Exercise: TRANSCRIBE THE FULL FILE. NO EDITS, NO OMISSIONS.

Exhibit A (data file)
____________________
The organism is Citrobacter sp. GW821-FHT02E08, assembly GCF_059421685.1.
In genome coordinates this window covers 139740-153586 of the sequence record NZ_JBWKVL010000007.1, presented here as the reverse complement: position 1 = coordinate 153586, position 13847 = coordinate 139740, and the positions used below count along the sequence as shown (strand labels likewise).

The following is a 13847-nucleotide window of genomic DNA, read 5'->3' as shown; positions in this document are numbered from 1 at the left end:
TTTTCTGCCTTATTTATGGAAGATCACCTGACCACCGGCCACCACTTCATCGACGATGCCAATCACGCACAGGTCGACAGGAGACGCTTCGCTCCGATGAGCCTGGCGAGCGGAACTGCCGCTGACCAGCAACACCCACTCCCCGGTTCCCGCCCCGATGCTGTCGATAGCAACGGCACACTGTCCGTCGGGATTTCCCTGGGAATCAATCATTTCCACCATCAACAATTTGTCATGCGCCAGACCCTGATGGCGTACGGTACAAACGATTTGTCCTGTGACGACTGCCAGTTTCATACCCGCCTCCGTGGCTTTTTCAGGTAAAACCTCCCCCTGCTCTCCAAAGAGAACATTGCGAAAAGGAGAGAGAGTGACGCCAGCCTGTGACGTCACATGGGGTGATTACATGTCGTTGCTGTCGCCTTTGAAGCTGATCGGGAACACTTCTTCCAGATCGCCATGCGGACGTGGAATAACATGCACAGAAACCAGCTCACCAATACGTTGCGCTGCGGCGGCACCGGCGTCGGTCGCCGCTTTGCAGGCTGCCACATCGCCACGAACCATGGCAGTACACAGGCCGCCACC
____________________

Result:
The organism is Citrobacter sp. GW821-FHT02E08, assembly GCF_059421685.1.
In genome coordinates this window covers 139740-153586 of the sequence record NZ_JBWKVL010000007.1, presented here as the reverse complement: position 1 = coordinate 153586, position 13847 = coordinate 139740, and the positions used below count along the sequence as shown (strand labels likewise).

The following is a 13847-nucleotide window of genomic DNA, read 5'->3' as shown; positions in this document are numbered from 1 at the left end:
TTTTCTGCCTTATTTATGGAAGATCACCTGACCACCGGCCACCACTTCATCGACGATGCCAATCACGCACAGGTCGACAGGAGACGCTTCGCTCCGATGAGCCTGGCGAGCGGAACTGCCGCTGACCAGCAACACCCACTCCCCGGTTCCCGCCCCGATGCTGTCGATAGCAACGGCACACTGTCCGTCGGGATTTCCCTGGGAATCAATCATTTCCACCATCAACAATTTGTCATGCGCCAGACCCTGATGGCGTACGGTACAAACGATTTGTCCTGTGACGACTGCCAGTTTCATACCCGCCTCCGTGGCTTTTTCAGGTAAAACCTCCCCCTGCTCTCCAAAGAGAACATTGCGAAAAGGAGAGAGAGTGACGCCAGCCTGTGACGTCACATGGGGTGATTACATGTCGTTGCTGTCGCCTTTGAAGCTGATCGGGAACACTTCTTCCAGATCGCCATGCGGACGTGGAATAACATGCACAGAAACCAGCTCACCAATACGTTGCGCTGCGGCGGCACCGGCGTCGGTCGCCGCTTTGCAGGCTGCCACATCGCCACGAACCATGGCAGTACACAGGCCGCCACC